Luke Treadaway is Lucky, a getaway driver returning to London after his parents were murdered. His brother is played by TJ Raminj. It would be churlish of me to point out that they look nothing like each other. It would also be churlish to point out that Luke Treadaway’s brother Harry is also an actor currently inhabiting the world of the low budget British movie. And anyway Ramini co-wrote the film so it’s only fair that he should be allowed to miscast himself in it; though that doesn’t explain his character’s barmy actions at the start of the film: he kidnaps Lucky, ties him up and pretends to be about to torture him! What larks, particularly as the last time these two met they were presumably grieving over their parents’ brutal murder.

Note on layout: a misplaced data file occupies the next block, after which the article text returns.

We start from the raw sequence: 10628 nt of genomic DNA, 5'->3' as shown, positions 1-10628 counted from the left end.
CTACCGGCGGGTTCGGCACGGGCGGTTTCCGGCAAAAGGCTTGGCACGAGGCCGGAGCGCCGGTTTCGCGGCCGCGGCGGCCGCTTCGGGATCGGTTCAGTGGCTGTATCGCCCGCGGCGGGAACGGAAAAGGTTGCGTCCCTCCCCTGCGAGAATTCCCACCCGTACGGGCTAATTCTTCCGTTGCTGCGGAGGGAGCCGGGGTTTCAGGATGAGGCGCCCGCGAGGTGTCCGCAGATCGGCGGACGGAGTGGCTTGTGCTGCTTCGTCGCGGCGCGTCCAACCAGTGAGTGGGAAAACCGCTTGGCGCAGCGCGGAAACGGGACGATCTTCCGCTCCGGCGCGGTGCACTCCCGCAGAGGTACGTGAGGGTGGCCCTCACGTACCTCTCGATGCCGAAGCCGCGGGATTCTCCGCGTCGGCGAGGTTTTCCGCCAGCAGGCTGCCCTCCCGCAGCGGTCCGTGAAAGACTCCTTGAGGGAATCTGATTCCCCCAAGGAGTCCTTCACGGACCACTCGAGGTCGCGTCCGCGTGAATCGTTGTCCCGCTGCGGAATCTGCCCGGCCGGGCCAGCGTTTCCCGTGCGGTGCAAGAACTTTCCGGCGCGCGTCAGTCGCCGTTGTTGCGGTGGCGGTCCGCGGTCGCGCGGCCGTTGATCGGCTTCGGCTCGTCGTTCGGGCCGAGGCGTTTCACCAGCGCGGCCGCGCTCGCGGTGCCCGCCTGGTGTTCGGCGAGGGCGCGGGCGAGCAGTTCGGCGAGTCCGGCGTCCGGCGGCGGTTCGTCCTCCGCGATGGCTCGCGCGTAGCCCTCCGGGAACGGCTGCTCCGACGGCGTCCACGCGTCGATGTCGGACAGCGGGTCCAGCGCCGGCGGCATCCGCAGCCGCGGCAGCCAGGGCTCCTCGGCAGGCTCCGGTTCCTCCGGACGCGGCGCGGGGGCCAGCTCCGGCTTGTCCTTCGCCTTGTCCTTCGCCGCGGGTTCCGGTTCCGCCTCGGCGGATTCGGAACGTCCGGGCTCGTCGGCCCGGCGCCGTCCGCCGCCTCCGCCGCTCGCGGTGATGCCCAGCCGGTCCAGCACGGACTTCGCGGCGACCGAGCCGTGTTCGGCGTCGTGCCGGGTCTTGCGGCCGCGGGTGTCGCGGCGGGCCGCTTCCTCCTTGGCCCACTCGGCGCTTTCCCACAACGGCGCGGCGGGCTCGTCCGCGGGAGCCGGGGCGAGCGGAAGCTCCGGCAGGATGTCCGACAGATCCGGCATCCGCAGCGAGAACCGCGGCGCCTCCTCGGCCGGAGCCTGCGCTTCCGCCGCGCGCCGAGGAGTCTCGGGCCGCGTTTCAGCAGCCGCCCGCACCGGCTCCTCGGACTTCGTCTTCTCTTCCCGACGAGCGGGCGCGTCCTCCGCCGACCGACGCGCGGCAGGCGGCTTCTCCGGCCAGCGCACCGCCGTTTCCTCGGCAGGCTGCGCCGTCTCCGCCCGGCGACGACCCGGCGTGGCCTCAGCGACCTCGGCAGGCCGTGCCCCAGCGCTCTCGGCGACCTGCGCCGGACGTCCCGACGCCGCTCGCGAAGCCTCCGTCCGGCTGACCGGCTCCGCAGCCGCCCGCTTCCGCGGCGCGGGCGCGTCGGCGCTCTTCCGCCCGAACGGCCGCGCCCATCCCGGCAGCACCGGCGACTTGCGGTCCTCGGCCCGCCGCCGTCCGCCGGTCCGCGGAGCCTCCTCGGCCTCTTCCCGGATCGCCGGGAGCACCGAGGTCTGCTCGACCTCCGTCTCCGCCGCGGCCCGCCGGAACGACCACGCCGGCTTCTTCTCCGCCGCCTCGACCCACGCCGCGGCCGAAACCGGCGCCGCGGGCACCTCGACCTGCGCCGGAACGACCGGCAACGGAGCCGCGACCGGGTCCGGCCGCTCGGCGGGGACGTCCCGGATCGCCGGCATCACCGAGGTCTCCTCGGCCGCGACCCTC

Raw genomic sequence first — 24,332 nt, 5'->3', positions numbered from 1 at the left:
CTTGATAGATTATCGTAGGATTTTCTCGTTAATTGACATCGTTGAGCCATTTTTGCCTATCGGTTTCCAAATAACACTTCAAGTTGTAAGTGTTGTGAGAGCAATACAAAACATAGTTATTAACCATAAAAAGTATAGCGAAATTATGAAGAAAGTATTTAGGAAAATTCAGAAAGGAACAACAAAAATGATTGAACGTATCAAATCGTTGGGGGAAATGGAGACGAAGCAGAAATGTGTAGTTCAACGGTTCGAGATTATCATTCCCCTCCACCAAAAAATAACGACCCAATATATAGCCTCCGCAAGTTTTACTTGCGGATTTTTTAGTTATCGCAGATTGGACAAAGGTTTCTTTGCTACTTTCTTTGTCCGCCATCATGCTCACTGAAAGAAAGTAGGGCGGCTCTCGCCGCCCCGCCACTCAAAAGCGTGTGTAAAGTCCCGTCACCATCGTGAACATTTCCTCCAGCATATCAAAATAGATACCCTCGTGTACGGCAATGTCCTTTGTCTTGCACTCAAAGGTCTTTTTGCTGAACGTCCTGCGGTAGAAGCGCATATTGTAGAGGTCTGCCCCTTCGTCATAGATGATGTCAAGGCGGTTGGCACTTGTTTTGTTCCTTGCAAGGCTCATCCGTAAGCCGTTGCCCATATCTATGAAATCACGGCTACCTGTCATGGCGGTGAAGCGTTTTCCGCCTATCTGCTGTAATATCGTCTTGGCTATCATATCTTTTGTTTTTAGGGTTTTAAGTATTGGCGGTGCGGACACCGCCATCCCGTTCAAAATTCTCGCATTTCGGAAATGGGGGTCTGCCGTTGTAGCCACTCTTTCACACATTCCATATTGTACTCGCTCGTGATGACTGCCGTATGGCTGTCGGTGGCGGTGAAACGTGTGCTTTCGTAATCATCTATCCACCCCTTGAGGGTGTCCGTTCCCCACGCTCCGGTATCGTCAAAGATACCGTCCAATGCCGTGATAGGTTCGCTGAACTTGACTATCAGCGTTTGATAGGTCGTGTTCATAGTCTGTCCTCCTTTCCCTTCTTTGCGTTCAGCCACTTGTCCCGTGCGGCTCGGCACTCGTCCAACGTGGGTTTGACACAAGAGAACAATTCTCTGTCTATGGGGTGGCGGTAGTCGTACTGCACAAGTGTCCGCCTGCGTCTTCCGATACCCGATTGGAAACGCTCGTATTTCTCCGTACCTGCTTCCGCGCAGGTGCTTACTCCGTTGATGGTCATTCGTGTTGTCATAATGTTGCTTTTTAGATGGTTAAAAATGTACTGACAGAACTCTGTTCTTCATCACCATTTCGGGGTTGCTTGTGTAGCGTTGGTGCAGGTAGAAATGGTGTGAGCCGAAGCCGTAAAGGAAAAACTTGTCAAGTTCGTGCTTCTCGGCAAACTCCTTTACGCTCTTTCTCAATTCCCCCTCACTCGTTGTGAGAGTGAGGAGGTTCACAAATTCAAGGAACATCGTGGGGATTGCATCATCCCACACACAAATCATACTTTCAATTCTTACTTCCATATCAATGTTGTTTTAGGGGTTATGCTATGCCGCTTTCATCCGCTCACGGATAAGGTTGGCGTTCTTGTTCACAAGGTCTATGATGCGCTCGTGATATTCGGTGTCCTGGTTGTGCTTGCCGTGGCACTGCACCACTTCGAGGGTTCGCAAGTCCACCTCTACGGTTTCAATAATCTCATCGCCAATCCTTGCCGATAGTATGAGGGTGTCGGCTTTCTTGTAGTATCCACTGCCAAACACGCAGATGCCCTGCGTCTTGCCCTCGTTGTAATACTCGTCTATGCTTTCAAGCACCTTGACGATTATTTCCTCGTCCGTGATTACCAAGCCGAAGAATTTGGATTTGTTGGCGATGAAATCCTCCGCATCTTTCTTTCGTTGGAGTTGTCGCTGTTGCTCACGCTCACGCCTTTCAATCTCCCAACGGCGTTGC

Being lovable scallywags they decide to do an armed robbery on a dodgy illegal casino run by dodgy foreigners and cockneys. Britpic legends Terry Stone and Craig Fairbrass turn up as dodgy cockney gangster blokes and do what they do best (respectively: be a bit of a nutter, impersonate a scary version of Sherwood Forest). But they also do what they do worst: comedy. Meanwhile Ramini’s plan requires him to employ some goons who just happen to work for the man they’re stealing from, though the goons don’t know they’re stealing from their own boss (because they’re goons and one of them’s played by Jason Maza). But Ramini also knows something else which I must not mention. Meanwhile Lucky has got lucky (giggle) with a young lady who just happens to be married to one of the goons. Coincidences abound. Or is it bad plotting? Lucky’s parents were murdered on the orders of James Cosmo (who has fun as a dodgy Eastern European gangster kingpin). Maza and Marek Oravec are the culprits. Meanwhile Fairbrass and Stone are also working for Cosmo, collecting protection from Ramini, who plays one of the many Britpic characters who owns a gym. Meanwhile everyone goes to the same posh pub. Bad guys and minor good guys get killed, sometimes for no apparent reason, and it all ends up with a gunfight around a container yard, like in WELCOME TO THE PUNCH but with fewer deaths. (In GET LUCKY the bad guy only has a few henchmen, whereas in WELCOME TO THE PUNCH the bad guys, who were a bunch of Labour MPs, had the full might of a security company’s very large private army to rely on).